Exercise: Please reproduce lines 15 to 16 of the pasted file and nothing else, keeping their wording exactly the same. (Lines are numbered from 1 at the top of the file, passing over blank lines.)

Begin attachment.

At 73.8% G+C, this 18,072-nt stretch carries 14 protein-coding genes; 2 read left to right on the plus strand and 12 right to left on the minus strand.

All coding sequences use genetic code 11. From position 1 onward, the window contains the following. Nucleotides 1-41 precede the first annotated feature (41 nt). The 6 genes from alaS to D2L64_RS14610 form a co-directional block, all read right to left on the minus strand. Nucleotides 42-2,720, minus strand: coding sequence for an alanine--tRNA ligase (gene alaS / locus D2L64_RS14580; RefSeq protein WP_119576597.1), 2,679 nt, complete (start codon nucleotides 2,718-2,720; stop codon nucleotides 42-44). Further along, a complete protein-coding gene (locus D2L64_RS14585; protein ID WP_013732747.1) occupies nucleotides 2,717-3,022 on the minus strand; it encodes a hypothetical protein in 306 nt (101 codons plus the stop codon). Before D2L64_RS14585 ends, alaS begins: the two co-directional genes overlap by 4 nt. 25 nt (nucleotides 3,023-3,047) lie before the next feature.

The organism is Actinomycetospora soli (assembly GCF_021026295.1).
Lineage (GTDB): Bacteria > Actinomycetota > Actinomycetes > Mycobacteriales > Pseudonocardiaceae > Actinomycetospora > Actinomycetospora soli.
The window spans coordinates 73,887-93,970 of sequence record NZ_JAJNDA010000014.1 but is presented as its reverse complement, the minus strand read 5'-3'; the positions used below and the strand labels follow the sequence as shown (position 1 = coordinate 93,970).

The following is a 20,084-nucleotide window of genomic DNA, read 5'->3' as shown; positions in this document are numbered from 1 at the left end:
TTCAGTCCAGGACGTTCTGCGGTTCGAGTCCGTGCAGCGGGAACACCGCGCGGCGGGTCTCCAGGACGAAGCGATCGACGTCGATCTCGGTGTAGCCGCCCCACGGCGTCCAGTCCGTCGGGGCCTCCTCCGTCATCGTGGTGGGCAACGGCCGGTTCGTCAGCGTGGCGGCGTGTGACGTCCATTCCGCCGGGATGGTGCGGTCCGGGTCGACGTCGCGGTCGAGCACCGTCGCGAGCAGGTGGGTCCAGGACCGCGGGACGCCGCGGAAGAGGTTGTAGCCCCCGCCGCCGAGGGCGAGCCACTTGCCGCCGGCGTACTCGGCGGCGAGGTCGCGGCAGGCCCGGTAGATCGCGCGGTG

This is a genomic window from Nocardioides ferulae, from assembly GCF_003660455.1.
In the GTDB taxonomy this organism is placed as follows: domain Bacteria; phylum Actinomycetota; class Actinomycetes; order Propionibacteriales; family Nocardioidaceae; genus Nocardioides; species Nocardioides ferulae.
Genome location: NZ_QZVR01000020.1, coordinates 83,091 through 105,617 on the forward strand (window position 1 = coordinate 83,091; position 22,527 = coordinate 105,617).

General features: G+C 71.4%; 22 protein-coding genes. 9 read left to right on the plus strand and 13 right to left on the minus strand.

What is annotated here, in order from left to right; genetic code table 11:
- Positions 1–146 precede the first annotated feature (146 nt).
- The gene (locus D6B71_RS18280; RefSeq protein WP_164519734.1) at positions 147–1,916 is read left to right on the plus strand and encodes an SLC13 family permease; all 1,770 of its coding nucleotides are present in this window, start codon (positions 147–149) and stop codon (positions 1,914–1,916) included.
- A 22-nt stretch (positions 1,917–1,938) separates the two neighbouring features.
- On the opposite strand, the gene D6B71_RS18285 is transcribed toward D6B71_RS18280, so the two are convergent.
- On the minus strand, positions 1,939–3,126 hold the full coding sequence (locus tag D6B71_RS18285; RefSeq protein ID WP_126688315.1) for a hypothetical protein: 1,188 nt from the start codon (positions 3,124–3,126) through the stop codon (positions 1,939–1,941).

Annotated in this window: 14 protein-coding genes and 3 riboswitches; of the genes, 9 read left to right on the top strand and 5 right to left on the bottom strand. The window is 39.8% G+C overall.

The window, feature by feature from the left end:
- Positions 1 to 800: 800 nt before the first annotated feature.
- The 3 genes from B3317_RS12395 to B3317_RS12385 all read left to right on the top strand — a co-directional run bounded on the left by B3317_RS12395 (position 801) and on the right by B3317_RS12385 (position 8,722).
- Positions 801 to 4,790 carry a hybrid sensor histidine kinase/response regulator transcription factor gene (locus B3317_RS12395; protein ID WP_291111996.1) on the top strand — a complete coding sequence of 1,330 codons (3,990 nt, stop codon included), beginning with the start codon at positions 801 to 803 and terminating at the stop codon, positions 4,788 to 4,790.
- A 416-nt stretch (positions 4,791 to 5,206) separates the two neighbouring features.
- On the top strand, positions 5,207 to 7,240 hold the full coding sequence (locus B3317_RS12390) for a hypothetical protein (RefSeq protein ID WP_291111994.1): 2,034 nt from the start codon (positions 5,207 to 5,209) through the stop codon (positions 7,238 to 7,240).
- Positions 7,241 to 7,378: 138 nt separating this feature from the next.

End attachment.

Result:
- A 22-nt stretch (positions 1,917–1,938) separates the two neighbouring features.
- On the opposite strand, the gene D6B71_RS18285 is transcribed toward D6B71_RS18280, so the two are convergent.